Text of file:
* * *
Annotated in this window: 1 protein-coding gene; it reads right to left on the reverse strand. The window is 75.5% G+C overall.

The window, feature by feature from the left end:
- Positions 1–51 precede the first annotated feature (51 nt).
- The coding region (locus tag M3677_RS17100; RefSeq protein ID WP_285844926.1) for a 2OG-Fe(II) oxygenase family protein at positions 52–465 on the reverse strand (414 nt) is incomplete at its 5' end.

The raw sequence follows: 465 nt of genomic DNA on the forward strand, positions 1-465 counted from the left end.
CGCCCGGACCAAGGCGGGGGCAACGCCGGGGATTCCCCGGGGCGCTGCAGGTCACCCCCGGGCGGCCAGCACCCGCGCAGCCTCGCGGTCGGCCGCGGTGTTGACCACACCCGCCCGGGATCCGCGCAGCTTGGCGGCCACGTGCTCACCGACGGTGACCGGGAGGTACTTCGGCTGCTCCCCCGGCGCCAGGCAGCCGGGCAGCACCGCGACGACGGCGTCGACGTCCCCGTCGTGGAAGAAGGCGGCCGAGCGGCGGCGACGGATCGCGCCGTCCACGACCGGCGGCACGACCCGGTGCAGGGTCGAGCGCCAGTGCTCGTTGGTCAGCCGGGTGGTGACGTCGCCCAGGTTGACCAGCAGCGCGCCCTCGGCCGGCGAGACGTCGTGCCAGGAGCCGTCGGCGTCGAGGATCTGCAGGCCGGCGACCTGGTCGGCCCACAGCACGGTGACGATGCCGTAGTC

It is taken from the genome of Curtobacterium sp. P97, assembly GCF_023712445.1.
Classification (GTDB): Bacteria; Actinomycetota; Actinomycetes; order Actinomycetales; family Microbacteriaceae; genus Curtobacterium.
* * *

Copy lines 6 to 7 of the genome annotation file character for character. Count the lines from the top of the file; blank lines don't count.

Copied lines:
CGCCCGGACCAAGGCGGGGGCAACGCCGGGGATTCCCCGGGGCGCTGCAGGTCACCCCCGGGCGGCCAGCACCCGCGCAGCCTCGCGGTCGGCCGCGGTGTTGACCACACCCGCCCGGGATCCGCGCAGCTTGGCGGCCACGTGCTCACCGACGGTGACCGGGAGGTACTTCGGCTGCTCCCCCGGCGCCAGGCAGCCGGGCAGCACCGCGACGACGGCGTCGACGTCCCCGTCGTGGAAGAAGGCGGCCGAGCGGCGGCGACGGATCGCGCCGTCCACGACCGGCGGCACGACCCGGTGCAGGGTCGAGCGCCAGTGCTCGTTGGTCAGCCGGGTGGTGACGTCGCCCAGGTTGACCAGCAGCGCGCCCTCGGCCGGCGAGACGTCGTGCCAGGAGCCGTCGGCGTCGAGGATCTGCAGGCCGGCGACCTGGTCGGCCCACAGCACGGTGACGATGCCGTAGTC

It is taken from the genome of Curtobacterium sp. P97, assembly GCF_023712445.1.